Hello gang. I am currently still a Chicago Patrolman. Here's the latest from HQ. My best buddy lost his star while on vacation out of state. He made a report out there, then went to H.Q. to get another star. The dept. issued him another number of eing CPD course. So, as far as the serial number on the back of the new stars, which read, 'CPD-1' meaning it is the first issue, original star. It was reported to the rank & file, that if you lost ur button it would be entered into the L.E.A.D.S. database as lost / missing. Then the officer was to get another star with the number on the back reading 'CPD-2'. This meant the 1st star was lost or destroyed and the officer who had it was issued the no#2 star. This way, if anyone came in conatct with a clow w/o a CPD I.D. card, the star number was to be 'run' and would come up lost or stolen. Well, that was a lie! I know, the CPD always tells the troops nothing but the truth. This is why my friend was issued another entirely different star number and not his reg, no#1 star marked, 'CPD-2'. Now here's the real truth. Some person found my buddies star and mailed it back to CPD. My partner was called back to HQ. He gets there and was told his original button was located and was going to be re-issued to him. So, expecting to receive his older new star with half the letters and numbers missing, was issued a BRAND NEW star, same number, but on the back where it was to read 'CPD-2', on the back it reads 'CPD-1'. It was a new star. The woman at HQ said the entire dept. will be issued these brand new stars, all with 'CPD-1' on the back side. Furthermore, he was told Blackington made good and made all new stars with the proper clear-coat over the lettes & numbers so they will not fall out again. The new stars are to be passed out soon, this year. This was told to me less than 2 weeks ago and is true.

Anonymous said...


First of all I, nor any other Lieutenant or Captain I know was consulted regarding the new star design. So, we didn't beef about the idea of putting balls on the Sergeants stars. Although, I would have objected, in line with your "easy recognition" argument. Although, that is a ridiculous argument considering the old design was actually unique to Chicago and recognized the world over. Unlike the new design which is in use with minor variations by dozens of departments. Blackington's makes so many versions of the new star we might as well be wearing mall security star.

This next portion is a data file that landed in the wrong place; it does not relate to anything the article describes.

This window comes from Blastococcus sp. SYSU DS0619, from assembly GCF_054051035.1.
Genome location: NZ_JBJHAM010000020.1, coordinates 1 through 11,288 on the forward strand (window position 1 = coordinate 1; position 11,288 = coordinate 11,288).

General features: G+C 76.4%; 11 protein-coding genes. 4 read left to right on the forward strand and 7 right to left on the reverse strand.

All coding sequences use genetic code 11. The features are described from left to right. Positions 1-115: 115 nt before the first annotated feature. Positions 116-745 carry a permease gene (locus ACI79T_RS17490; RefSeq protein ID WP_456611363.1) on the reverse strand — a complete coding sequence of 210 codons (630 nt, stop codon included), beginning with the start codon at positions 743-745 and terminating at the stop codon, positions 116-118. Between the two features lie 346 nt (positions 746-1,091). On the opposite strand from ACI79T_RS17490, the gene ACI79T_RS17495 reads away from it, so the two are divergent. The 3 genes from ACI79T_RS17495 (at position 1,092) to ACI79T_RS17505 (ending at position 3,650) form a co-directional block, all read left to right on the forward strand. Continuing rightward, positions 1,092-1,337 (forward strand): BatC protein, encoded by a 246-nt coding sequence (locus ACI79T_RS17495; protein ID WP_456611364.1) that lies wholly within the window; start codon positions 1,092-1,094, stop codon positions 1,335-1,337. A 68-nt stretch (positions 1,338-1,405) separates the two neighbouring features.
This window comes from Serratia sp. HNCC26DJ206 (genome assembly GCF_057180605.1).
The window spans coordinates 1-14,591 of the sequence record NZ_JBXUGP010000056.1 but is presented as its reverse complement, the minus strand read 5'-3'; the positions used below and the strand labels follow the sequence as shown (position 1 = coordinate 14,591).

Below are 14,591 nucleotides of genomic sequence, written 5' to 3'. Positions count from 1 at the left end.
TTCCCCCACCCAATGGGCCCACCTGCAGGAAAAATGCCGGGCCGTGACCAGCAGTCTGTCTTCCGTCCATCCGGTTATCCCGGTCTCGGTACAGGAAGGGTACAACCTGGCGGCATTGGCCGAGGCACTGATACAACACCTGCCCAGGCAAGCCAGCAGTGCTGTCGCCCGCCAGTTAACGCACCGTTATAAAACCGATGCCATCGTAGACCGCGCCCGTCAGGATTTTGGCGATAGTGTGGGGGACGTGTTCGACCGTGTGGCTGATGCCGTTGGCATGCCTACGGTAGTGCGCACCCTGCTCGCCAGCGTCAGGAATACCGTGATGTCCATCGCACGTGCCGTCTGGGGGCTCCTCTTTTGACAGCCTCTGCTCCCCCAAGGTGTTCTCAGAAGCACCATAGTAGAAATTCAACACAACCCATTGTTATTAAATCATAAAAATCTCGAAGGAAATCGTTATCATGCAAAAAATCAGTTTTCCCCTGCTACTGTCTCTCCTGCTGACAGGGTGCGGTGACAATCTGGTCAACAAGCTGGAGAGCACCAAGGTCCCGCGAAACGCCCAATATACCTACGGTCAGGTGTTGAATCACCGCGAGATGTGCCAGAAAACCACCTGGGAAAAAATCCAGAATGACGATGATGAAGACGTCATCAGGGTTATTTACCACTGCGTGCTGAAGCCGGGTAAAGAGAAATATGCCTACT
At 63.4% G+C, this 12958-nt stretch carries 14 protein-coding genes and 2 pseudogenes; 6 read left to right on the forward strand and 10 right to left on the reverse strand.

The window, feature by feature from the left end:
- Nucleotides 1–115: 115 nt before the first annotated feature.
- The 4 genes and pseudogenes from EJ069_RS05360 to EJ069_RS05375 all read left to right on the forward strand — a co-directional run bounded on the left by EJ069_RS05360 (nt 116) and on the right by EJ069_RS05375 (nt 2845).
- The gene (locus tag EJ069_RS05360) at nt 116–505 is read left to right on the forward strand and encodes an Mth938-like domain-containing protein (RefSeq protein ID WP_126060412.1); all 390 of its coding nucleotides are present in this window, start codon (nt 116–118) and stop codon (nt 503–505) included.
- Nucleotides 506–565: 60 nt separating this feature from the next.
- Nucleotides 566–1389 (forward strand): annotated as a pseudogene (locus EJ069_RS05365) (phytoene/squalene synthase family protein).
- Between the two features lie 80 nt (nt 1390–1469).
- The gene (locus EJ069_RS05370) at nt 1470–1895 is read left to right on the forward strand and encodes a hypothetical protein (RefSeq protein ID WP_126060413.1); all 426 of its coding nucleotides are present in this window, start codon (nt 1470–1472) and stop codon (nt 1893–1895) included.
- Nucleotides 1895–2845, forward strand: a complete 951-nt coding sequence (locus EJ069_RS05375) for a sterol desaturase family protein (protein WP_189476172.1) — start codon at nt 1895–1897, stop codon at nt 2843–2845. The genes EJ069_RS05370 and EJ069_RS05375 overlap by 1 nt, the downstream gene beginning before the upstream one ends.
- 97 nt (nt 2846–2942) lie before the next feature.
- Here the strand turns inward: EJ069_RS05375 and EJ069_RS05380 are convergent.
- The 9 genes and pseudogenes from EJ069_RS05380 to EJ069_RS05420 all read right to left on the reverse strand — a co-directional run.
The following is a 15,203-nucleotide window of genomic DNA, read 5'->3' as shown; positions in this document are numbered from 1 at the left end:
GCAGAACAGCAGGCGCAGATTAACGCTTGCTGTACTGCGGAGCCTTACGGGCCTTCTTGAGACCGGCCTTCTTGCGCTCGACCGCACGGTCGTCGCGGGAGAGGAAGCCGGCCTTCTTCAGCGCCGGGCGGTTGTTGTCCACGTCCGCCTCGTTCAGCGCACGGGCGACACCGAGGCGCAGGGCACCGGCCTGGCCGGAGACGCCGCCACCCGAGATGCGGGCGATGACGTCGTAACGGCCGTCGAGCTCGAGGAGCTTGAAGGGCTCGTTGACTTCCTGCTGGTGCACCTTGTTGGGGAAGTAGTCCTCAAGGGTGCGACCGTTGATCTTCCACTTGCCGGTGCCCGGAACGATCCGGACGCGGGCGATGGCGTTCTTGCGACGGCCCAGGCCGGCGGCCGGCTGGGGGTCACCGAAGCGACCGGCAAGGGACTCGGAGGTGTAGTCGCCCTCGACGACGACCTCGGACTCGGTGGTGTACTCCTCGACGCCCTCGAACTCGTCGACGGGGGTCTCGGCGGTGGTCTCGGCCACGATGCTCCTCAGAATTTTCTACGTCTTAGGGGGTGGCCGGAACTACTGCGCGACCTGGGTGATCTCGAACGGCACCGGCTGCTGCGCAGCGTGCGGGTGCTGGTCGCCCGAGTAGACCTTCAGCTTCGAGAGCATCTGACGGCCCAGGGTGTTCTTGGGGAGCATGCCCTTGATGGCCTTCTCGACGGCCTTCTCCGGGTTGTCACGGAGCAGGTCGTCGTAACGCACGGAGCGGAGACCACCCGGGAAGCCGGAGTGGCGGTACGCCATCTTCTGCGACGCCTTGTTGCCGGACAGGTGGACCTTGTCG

The serial number feature is complete BS as well. No one who has lost a star since the introduction of this new design has been able get a replacement star with the same number. So tell me, who the hell can I call to get this POS star replaced. I'll gladly pay the $22 you claim.

We could have just reissued the 195 design with the serial number feature on the back and served the exact same purpose.

Bottom line is the new stars look like crap, don't hold up worth a damn, regardless of how you "care" for them and still result in you having to get a new number, not just when you lose one but even if it gets broken or damaged.

It was purely a vanity move by some non-com ouse mouse hiding in an office at HQ who wanted to leave his mark. My money is on Brad. In fact "It's not all real" sounds quite a bit like Brad. If it is please give it up already. Nobody is buying your crap.

Funny that no one has ever had the balls to admit to being responsible for this abortion.

Most likely someone also got a little financial benefit after getting the department to piss away a load of money on this fiasco

By the way, the old design is copyrighted. Just try getting a copy made of one.

Anonymous said...

It's wasn't Bradford W. it was sgt Ray G of personel who was the new star weenie. I for one carry an old style button with my retired card as the new ones look like an impersonator.